First, I give a primal scream over at WaPo re the tax plan that may well be law by the time you read this.
Next, there’s been a lot of writing, including my own, on the question of whether the plan further incentivizes or discourages offshoring of investment and jobs. I’ve thought so, for a number of reasons, and I’m increasingly convinced that’s the case.
However, the writing on this is often quite technical and dense. So I was glad to see this WaPo piece break it down quite simply. Here are some of the main factors that I expect to juice the incentive of to offshore production, with my bold added.
First, a corporation would pay that global minimum tax only on profit above a “routine” rate of return on the tangible assets — such as factories — it has overseas. So the more equipment a corporation has in other countries, the more tax-free income it can earn. The legislation thus offers corporations “a perverse incentive” to shift assembly lines abroad, said Steve Rosenthal of the Tax Policy Center.
Second, the bill sets the “routine” return at 10 percent — far more generous than would typically be the case. Such allowances are normally fixed a couple of percentage points above risk-free Treasury yields, which are currently around 2.4 percent.
As a result, a U.S. corporation that builds a $100 million plant in another country and makes a foreign profit of $20 million would pay roughly $1 million in tax versus $4 million on the same profit if earned in the United States, said Rosenthal, who has been a tax lawyer for 25 years and drafted tax legislation as a staffer for the Joint Committee on Taxation.
Finally, the minimum levy would be calculated on a global average rather than for individual countries where a corporation operates. So a U.S. multinational could lower its tax bill by shifting profit from U.S. locations to tax havens such as the Cayman Islands.
Simply put, the more factories you build abroad, the more you can cut your tax bill. They set the non-taxable foreign profits high enough that even with the lower rate at home, there’s still a big incentive to produce abroad. And as long as you book some of your profits in non-tax-haven countries, you can send the rest of them to bask on the beach in the Caymen’s.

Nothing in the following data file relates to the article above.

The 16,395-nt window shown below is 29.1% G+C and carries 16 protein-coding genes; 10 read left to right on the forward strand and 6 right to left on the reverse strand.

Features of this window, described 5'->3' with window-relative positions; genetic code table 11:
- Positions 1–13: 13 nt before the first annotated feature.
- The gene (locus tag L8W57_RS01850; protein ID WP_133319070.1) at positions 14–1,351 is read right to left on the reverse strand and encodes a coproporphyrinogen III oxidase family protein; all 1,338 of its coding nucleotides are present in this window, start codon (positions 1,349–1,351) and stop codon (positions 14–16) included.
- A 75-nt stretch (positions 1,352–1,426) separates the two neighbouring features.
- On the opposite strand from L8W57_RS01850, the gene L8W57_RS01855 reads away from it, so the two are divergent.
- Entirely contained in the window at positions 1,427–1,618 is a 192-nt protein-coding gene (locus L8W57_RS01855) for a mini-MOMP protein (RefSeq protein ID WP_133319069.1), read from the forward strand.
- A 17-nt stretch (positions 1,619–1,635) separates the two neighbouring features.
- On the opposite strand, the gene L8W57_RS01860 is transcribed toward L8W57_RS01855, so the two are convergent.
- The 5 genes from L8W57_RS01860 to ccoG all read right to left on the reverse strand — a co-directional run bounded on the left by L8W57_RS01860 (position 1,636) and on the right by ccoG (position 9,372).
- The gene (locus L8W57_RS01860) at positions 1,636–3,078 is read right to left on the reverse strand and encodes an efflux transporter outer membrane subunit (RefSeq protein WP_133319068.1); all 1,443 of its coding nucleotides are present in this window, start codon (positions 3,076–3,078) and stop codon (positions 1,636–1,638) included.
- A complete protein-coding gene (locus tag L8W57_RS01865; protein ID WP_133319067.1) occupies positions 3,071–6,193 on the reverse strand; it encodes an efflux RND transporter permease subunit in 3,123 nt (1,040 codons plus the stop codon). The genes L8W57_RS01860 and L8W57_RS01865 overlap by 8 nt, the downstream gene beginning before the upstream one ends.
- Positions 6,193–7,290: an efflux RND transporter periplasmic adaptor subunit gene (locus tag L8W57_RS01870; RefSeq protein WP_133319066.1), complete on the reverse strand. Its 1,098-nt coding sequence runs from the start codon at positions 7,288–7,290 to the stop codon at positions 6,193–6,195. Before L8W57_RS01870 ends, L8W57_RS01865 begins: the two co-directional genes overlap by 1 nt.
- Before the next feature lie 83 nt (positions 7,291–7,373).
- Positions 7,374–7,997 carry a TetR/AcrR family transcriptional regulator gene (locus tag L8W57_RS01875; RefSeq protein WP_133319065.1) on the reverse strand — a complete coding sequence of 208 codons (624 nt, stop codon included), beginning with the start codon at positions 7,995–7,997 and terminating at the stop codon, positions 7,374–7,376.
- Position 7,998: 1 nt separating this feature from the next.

Why is the other side–the folks who claim the plan will increase onshoring/bringing foreign earnings back home–wrong?
First, some profit repatriation is sure to occur, though there’s no reason to expect it to flow into investment and jobs here as opposed to share buybacks and dividend payouts. That’s the track record, and its likelihood is significantly boosted in this repatriation round as firms are already sitting on more than enough capital to invest and expand if that’s what they wanted to do.
But the main analytic mistake I hear folks making is the use of the wrong delta. That is, they’re looking at the change in the statutory corporate rate–35-21 percent, a big 14 point drop–and keying their predicted response off that. But the true delta, especially for multinationals, many of whom are already paying effective rates well below 21%, is a lot smaller than that. And, as Setser and others stress, the fact that they can still play all the transfer pricing games they’ve long perfected–booking income in low-tax havens; booking deductible costs in higher tax places–along with the three points above from the WaPo piece, suggest more, not less, offshoring.
Trust me, I and others will be keeping a very close eye on this.